Iran Economy NewsGuards, other Iran firms 'bag mega gas deals'

Guards, other Iran firms ‘bag mega gas deals’


AFP: Iran on Tuesday signed contracts worth 21 billion dollars with local firms to develop six gas fields, some of them awarded to the elite Revolutionary Guards, state media reported.

By Farhad Pouladi

TEHRAN (AFP) — Iran on Tuesday signed contracts worth 21 billion dollars with local firms to develop six gas fields, some of them awarded to the elite Revolutionary Guards, state media reported.

The state television website said the “contracts to develop the South Pars gas fields — phases 13, 14, 19, 22, 23 and 24 — were inked with three consortia including Khatam al-Anbiya,” the Guards’ industrial conglomerate.

Khatam al-Anbiya has been targeted under fresh international sanctions which the UN Security Council imposed last Wednesday.

The other deals were won by groups led by Iran’s Industrial Development and Renovation Organisation (IDRO) and Petropars, the report said.

IDRO is a holding company of state-owned industrial groups and Petropars is a subsidiary of state-run National Iranian Oil Company.

Iran previously discussed handing over phases 13 and 14 to Anglo-Dutch Shell and Spain’s Repsol YPF, but the two energy majors held off on a final decision as new UN sanctions loomed against Tehran over its nuclear drive.

“This is a very great day for the Iranian oil industry. It is the start of a new era,” President Mahmoud Ahmadinejad said in a speech broadcast live on state television after the deals were reached.

“I believe that we can build Iran three times faster by managing our resources better. The (investment) volume of the contracts for the six phases signed today is worth around 21 billion dollars,” he said.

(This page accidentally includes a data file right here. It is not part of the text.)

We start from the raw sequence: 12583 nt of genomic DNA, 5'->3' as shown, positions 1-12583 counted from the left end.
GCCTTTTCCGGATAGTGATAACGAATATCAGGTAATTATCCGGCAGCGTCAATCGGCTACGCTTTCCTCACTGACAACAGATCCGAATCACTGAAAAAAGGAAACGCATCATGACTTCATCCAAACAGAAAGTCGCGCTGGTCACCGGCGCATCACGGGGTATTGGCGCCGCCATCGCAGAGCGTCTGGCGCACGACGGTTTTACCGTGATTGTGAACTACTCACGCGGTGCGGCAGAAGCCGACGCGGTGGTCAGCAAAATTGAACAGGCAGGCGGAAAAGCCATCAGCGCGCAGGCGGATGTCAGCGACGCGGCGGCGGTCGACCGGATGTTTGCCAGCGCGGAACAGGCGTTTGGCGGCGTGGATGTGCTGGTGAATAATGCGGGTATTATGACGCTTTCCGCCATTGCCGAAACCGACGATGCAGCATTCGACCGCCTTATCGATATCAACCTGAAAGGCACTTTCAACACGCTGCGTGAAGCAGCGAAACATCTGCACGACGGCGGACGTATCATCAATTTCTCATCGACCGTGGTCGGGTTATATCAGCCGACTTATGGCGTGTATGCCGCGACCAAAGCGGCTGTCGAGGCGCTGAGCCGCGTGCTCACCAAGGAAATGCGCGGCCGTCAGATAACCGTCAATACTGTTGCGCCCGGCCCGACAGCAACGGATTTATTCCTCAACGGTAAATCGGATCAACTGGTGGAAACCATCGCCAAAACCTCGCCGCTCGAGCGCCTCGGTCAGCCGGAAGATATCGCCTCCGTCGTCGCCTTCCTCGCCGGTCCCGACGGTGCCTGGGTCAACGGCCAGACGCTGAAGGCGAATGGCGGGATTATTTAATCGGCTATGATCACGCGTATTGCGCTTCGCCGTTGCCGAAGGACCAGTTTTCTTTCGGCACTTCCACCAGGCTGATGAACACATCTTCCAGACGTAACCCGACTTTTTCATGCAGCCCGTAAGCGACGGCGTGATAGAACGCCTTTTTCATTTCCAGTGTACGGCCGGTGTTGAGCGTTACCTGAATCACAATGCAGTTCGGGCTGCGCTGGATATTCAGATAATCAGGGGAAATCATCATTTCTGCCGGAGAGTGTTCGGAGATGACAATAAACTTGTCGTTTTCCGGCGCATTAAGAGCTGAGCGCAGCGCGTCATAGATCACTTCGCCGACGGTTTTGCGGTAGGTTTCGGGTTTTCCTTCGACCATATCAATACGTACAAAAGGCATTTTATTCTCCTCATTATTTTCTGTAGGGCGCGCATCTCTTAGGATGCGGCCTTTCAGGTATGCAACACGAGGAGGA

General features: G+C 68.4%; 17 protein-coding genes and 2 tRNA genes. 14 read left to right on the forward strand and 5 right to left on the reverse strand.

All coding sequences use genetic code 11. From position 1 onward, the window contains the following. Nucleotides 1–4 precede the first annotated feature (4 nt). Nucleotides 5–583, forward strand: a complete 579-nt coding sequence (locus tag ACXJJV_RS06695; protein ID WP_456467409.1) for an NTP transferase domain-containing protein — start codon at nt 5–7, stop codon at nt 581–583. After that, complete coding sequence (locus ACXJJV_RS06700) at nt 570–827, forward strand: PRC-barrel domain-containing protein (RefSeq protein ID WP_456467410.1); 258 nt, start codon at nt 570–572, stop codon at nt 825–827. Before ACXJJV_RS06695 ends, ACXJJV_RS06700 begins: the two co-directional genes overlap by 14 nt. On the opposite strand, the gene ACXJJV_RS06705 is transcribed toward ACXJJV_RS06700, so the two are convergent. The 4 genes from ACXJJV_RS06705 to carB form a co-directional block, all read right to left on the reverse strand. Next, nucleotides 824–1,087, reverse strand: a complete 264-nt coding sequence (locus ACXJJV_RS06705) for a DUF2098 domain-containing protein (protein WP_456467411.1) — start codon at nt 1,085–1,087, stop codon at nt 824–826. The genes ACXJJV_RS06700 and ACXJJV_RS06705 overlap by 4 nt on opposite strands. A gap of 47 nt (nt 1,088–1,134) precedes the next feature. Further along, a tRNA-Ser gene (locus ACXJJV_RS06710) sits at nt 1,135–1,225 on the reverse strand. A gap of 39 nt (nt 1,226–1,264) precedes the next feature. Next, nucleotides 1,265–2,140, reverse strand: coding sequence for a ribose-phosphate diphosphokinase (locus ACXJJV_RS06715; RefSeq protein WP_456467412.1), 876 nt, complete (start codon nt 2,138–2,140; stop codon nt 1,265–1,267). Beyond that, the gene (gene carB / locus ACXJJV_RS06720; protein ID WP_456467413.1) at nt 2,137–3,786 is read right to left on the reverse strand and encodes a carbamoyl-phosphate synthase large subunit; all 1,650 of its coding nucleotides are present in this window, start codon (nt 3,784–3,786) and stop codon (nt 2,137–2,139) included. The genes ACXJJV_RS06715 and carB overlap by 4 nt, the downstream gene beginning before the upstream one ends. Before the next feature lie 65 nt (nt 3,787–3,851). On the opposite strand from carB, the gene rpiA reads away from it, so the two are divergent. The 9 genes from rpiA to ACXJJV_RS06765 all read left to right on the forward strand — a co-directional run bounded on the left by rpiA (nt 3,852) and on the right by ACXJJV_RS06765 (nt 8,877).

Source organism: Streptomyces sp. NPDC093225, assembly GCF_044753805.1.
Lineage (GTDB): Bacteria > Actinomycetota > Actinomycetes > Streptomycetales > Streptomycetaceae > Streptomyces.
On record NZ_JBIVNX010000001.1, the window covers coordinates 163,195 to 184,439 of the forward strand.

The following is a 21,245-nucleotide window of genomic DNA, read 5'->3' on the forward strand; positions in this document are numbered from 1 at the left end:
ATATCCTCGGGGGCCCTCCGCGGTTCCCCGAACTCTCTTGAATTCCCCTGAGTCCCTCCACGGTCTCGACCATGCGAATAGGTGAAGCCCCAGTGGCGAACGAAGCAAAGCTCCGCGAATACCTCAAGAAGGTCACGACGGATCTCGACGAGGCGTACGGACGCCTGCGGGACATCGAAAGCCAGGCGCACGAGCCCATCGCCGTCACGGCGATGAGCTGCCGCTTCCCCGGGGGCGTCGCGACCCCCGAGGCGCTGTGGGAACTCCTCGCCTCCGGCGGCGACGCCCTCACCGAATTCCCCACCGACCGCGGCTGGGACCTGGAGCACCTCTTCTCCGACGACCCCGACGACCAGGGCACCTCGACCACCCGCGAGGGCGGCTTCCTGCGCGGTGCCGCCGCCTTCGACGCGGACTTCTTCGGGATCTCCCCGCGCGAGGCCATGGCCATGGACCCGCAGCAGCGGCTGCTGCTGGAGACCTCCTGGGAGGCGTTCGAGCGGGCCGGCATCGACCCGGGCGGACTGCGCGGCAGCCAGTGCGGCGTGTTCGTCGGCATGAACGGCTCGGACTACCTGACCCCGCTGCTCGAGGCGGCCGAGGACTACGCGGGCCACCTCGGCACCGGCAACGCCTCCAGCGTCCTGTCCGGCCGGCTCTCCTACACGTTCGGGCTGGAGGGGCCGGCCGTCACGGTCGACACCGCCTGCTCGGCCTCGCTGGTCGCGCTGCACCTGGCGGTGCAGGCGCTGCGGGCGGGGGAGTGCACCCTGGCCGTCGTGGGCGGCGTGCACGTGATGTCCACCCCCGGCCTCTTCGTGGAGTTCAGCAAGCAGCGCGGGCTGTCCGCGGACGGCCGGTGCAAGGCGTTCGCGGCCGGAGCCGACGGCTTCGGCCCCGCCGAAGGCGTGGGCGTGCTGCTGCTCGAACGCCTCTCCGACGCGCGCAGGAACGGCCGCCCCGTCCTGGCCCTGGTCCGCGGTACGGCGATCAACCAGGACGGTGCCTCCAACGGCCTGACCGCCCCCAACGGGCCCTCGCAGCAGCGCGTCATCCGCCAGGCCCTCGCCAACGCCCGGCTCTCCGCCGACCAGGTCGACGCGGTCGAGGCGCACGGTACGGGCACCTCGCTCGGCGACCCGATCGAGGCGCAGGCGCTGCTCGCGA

He said the total gas production when these fields become operational would be 200 million cubic metres (7.069 billion cubic feet) per day.

Ahmadinejad said the proposed investments would be raised domestically and if required it would be tapped from the world market.

Energy experts say that despite the signed contracts, questions exist on whether Iranian companies are equipped with the management and technical knowhow to handle such large-scale projects.

The awarding of the contracts come at a time when the European Union is finalising its own separate sanctions package against Iran that reportedly targets the oil and gas industry.

The EU at a summit on Thursday is to seek to prohibit new investment as well as the transfer of technologies, equipment and services to Iran.

But Ahmadinejad boasted Iranian companies were able to handle these jobs.

“Ten years ago, if some said that Iranians are going to develop South Pars, many would not have believed it,” he said.

“But today, we see (Iranian) contractors with daring and self-reliance shouldering the burden,” the hardliner was quoted as saying by the television website.

Criticising Western firms for shunning the projects, he said that “the arrogant countries ink deals (with Iran) but later decide at some other place to pass a resolution and then unilaterally cancel the deals.”

On Wednesday, the Security Council passed a US-sponsored resolution imposing a fourth set of sanctions on Iran for its uranium enrichment programme, which the West suspects masks a nuclear weapons drive, a charge denied by Tehran.

The Guards were set up as an elite force to defend the 1979 Islamic revolution from internal and external threats.

Its industrial wing, Khatam al-Anbiya, was created during the 1980-1988 Iran-Iraq war to help rebuild the country, and has diversified over the years into companies dealing with mechanical engineering, energy, mining and defence.

Last month, the Guards said it was ready to take over energy projects in Iran if Western firms stayed away, with its presence in the Iranian economy having expanded under the presidency of Ahmadinejad.

Iran shares with the small state of Qatar the South Pars gas fields in Gulf waters that comprise of 28 phases.

The development of the giant offshore field has been delayed amid a lack of investment in a country faced with severe gas needs of its own and because of difficulties in procuring the required technology.

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